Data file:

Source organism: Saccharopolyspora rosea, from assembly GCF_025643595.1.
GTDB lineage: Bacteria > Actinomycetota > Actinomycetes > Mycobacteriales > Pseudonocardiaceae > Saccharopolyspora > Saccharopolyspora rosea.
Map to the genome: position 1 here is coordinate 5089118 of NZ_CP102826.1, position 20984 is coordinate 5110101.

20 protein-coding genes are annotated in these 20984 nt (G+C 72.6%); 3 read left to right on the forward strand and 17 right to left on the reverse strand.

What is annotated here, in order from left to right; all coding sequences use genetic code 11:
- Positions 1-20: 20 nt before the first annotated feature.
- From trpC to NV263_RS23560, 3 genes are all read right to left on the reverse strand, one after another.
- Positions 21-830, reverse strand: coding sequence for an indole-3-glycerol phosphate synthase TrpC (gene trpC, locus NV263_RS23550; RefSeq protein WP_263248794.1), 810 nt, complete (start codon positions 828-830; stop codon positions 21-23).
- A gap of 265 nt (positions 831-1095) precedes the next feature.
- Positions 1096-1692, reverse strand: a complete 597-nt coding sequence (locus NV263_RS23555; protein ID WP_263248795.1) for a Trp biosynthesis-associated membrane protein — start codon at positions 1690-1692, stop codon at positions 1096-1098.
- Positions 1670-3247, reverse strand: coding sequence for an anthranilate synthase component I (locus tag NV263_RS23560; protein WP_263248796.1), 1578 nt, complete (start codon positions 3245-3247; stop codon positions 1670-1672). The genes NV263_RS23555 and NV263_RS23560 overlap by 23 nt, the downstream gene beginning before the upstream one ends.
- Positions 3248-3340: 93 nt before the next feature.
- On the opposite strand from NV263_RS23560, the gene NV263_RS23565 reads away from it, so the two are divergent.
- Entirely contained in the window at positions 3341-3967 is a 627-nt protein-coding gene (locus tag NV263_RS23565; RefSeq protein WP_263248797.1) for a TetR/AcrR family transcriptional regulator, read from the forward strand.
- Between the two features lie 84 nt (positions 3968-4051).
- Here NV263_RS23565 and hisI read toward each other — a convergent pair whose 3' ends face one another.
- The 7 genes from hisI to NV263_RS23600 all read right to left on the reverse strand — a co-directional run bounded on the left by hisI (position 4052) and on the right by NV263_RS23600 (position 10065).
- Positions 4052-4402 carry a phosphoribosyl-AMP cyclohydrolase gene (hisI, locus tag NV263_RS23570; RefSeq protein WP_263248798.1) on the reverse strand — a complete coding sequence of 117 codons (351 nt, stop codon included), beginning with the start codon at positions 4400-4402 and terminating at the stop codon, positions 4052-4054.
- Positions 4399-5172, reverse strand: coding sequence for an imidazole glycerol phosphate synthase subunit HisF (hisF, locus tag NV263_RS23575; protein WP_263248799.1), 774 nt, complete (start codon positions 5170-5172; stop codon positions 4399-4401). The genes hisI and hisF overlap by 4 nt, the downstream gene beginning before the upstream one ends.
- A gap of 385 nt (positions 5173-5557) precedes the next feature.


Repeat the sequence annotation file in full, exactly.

Source organism: Saccharopolyspora rosea, from assembly GCF_025643595.1.
GTDB lineage: Bacteria > Actinomycetota > Actinomycetes > Mycobacteriales > Pseudonocardiaceae > Saccharopolyspora > Saccharopolyspora rosea.
Map to the genome: position 1 here is coordinate 5089118 of NZ_CP102826.1, position 20984 is coordinate 5110101.

20 protein-coding genes are annotated in these 20984 nt (G+C 72.6%); 3 read left to right on the forward strand and 17 right to left on the reverse strand.

What is annotated here, in order from left to right; all coding sequences use genetic code 11:
- Positions 1-20: 20 nt before the first annotated feature.
- From trpC to NV263_RS23560, 3 genes are all read right to left on the reverse strand, one after another.
- Positions 21-830, reverse strand: coding sequence for an indole-3-glycerol phosphate synthase TrpC (gene trpC, locus NV263_RS23550; RefSeq protein WP_263248794.1), 810 nt, complete (start codon positions 828-830; stop codon positions 21-23).
- A gap of 265 nt (positions 831-1095) precedes the next feature.
- Positions 1096-1692, reverse strand: a complete 597-nt coding sequence (locus NV263_RS23555; protein ID WP_263248795.1) for a Trp biosynthesis-associated membrane protein — start codon at positions 1690-1692, stop codon at positions 1096-1098.
- Positions 1670-3247, reverse strand: coding sequence for an anthranilate synthase component I (locus tag NV263_RS23560; protein WP_263248796.1), 1578 nt, complete (start codon positions 3245-3247; stop codon positions 1670-1672). The genes NV263_RS23555 and NV263_RS23560 overlap by 23 nt, the downstream gene beginning before the upstream one ends.
- Positions 3248-3340: 93 nt before the next feature.
- On the opposite strand from NV263_RS23560, the gene NV263_RS23565 reads away from it, so the two are divergent.
- Entirely contained in the window at positions 3341-3967 is a 627-nt protein-coding gene (locus tag NV263_RS23565; RefSeq protein WP_263248797.1) for a TetR/AcrR family transcriptional regulator, read from the forward strand.
- Between the two features lie 84 nt (positions 3968-4051).
- Here NV263_RS23565 and hisI read toward each other — a convergent pair whose 3' ends face one another.
- The 7 genes from hisI to NV263_RS23600 all read right to left on the reverse strand — a co-directional run bounded on the left by hisI (position 4052) and on the right by NV263_RS23600 (position 10065).
- Positions 4052-4402 carry a phosphoribosyl-AMP cyclohydrolase gene (hisI, locus tag NV263_RS23570; RefSeq protein WP_263248798.1) on the reverse strand — a complete coding sequence of 117 codons (351 nt, stop codon included), beginning with the start codon at positions 4400-4402 and terminating at the stop codon, positions 4052-4054.
- Positions 4399-5172, reverse strand: coding sequence for an imidazole glycerol phosphate synthase subunit HisF (hisF, locus tag NV263_RS23575; protein WP_263248799.1), 774 nt, complete (start codon positions 5170-5172; stop codon positions 4399-4401). The genes hisI and hisF overlap by 4 nt, the downstream gene beginning before the upstream one ends.
- A gap of 385 nt (positions 5173-5557) precedes the next feature.